Fifteen students named Fulbright scholars

by Julian Nathan | 4/14/17 2:10am

Be it studying the historical industrial disaster in Bhopal, India or psychological therapy for Syrians, Fulbright grants represent a unprecedented opportunity for a handful of scholars. As of Thursday, the U.S. Department of State has awarded 15 Dartmouth students and alumni with Fulbright U.S. Student grants to conduct research and teach around the world. The 15 Dartmouth-affiliated recipients represent a significant rise from the 2015-2016 cycle, in which eight Dartmouth students and alumni received the grant, and are the most since 2004.

The recipients are Iman Abdoulkarim ’17, Nicole Castillo ’17, Sharon Cho ’17, Apoorva Dixit ’17, Evelyn Fernandez-Lizarraga ’16, Devyn Greenberg ’17, Michaela LeDoux ’17, Liane Makatura ’17, Daniel Miller GR’17, Emma PeConga ’16, Jocelyn Powelson ’14, Travis Price ’11, Jordan Terry ’15, Clara Wang ’17, and Joshua Warzecha ’17. Kristen Hinckley ’17, Natasha Maldi ’16 and Molly Siegel ’16 were selected as alternate candidates.

Dixit, who will be studying the after-effects of the Bhopal industrial disaster in India, said that she was motivated to apply for the award because her family is originally from Bhopal. In 1984, a gas leak occurred in Bhopal and 500,000 people were exposed to toxic methyl isocyanate gas. Dixit recalls hearing stories of the disaster from her relatives and said she is looking forward to studying Bhopal more formally. She explained that her research will focus on how the disaster affected Bhopal’s political trajectory and significance and how the city recovered from the disaster. Dixit also mentioned the cross-cultural emphasis of the Fulbright program and said she was excited to connect with her heritage.

PeConga, who will be investigating cost-effective psychological therapy interventions for Syrian refugees in Copenhagen, Denmark at the Danish Institute Against Torture, said the Fulbright grant appealed to her because of the wide range of global opportunities available to award recipients. Another factor in her decision to apply was that she already had a specific research project in mind. PeConga said she is excited to be immersed in Danish culture because global happiness surveys consistently rank Denmark very highly compared to other countries.

PeConga said her experience will be the culmination of a lifelong ambition.

“It’s like following my dream of being a therapist for a traumatized population,” she said.

Michael Beechert ’16, one of last year’s Fulbright scholars who studied global jurisprudence trends in Germany, said he decided to apply for the grant because he wanted to return to Germany after participating in two German study abroad programs through the College. Beechert said that his experience reaffirmed his desire to attend law school at Yale University, where he has already been accepted.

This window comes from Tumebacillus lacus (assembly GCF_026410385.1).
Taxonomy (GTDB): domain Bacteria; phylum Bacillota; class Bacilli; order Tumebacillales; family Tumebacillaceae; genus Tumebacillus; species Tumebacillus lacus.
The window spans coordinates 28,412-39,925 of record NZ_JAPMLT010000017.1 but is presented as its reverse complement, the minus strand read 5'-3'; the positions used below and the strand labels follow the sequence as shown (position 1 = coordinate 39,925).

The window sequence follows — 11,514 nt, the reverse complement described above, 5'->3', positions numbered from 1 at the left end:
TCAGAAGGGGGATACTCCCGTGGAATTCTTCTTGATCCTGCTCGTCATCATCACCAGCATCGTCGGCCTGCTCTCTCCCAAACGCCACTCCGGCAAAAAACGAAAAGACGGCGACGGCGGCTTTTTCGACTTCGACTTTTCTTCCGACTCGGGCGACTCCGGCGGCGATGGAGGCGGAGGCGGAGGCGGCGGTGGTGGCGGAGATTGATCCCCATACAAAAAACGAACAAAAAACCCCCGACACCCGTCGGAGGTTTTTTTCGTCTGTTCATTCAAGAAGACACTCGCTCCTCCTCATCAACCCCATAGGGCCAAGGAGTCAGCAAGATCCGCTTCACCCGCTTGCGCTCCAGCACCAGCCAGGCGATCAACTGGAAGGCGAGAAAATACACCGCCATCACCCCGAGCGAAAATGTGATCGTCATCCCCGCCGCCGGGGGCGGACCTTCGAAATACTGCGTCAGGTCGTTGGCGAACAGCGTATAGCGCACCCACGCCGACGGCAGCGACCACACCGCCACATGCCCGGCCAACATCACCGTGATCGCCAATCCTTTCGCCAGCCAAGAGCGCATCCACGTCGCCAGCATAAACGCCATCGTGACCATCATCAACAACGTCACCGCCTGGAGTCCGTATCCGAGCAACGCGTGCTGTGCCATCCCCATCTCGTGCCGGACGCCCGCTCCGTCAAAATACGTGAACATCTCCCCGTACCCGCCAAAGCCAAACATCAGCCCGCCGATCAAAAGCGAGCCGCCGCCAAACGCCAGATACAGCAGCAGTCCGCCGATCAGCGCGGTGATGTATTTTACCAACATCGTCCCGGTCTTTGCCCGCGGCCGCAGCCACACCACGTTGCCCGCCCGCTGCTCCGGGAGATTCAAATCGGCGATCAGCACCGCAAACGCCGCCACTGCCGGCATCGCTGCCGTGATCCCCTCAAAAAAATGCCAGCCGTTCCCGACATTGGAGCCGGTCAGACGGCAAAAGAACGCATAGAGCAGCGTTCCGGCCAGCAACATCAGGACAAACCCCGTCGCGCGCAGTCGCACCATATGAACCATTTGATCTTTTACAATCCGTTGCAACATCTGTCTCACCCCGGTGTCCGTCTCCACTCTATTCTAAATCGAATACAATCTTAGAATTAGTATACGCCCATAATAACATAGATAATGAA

Jake Levine ’15, another former recipient of the Fulbright grant who taught English in Medellín, Colombia from 2015 to 2016, said that his favorite part of his experience was the opportunity to fully immerse himself in Colombian culture. He said that while he always intended to become a doctor, his experience as a Fulbright scholar in Colombia inspired him to more seriously explore global health as a career path. Levine said that he may one day return to Colombia to fulfill his desire to assist an under-served population. He added that his experiences in Colombia have improved his Spanish language skills, allowing him to more effectively interact with Spanish-speaking patients at Icahn School of Medicine at Mount Sinai, where he is a student this year.

Levine, who played rugby at Dartmouth, also had the opportunity to coach a youth soccer team while in Medellin, an experience he enjoyed bridging with his Fulbright teaching.

“I always wanted to find a way to combine sports with [my teaching] there,” Levine said.

The College’s Fulbright coordinator Holly Taylor said this year’s winners represent a diverse range of interests and experiences, with a roughly even split between candidates who chose to pursue research and those who will be teaching. Taylor explained that most of this year’s Dartmouth-affiliated winners sought College endorsement of their applications, but two applied at-large, which means that they did not receive College endorsement. Candidates who apply with College endorsement receive assistance with the essay, interview and research components of their applications.

Levine, PeConga and Dixit all identified the College’s support as helpful to them in their application processes.

Taylor said that to give prospective applicants more information about different Fulbright possibilities, her office began publishing information about specific programs and their acceptance rates on her office’s website. She explained that acceptance rates for individual Fulbright programs can vary widely from eight to 60 percent.

Correction appended: April 14, 2017

The original version of this article did not mention that Elizabeth Doe Stone '12 was also awarded a Fulbright scholarship. The Dartmouth regrets this error.